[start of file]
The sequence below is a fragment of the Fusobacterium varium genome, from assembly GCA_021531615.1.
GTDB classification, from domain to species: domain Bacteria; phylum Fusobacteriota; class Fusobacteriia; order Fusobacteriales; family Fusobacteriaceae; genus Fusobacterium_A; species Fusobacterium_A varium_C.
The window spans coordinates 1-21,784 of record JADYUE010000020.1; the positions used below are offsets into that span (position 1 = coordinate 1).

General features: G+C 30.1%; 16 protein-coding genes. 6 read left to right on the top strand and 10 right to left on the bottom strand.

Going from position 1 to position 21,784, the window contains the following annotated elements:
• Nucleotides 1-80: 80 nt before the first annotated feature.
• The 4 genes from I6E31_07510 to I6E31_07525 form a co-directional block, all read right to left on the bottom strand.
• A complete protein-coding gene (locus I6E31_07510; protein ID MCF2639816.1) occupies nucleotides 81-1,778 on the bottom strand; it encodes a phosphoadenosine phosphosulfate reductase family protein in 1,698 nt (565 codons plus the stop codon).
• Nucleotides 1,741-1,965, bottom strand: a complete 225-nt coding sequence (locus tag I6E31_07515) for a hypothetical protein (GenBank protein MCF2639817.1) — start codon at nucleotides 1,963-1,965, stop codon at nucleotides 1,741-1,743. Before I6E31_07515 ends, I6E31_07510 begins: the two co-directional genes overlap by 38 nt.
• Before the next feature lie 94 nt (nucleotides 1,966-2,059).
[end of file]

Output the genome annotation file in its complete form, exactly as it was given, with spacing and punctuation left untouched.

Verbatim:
The sequence below is a fragment of the Fusobacterium varium genome, from assembly GCA_021531615.1.
GTDB classification, from domain to species: domain Bacteria; phylum Fusobacteriota; class Fusobacteriia; order Fusobacteriales; family Fusobacteriaceae; genus Fusobacterium_A; species Fusobacterium_A varium_C.
The window spans coordinates 1-21,784 of record JADYUE010000020.1; the positions used below are offsets into that span (position 1 = coordinate 1).

General features: G+C 30.1%; 16 protein-coding genes. 6 read left to right on the top strand and 10 right to left on the bottom strand.

Going from position 1 to position 21,784, the window contains the following annotated elements:
• Nucleotides 1-80: 80 nt before the first annotated feature.
• The 4 genes from I6E31_07510 to I6E31_07525 form a co-directional block, all read right to left on the bottom strand.
• A complete protein-coding gene (locus I6E31_07510; protein ID MCF2639816.1) occupies nucleotides 81-1,778 on the bottom strand; it encodes a phosphoadenosine phosphosulfate reductase family protein in 1,698 nt (565 codons plus the stop codon).
• Nucleotides 1,741-1,965, bottom strand: a complete 225-nt coding sequence (locus tag I6E31_07515) for a hypothetical protein (GenBank protein MCF2639817.1) — start codon at nucleotides 1,963-1,965, stop codon at nucleotides 1,741-1,743. Before I6E31_07515 ends, I6E31_07510 begins: the two co-directional genes overlap by 38 nt.
• Before the next feature lie 94 nt (nucleotides 1,966-2,059).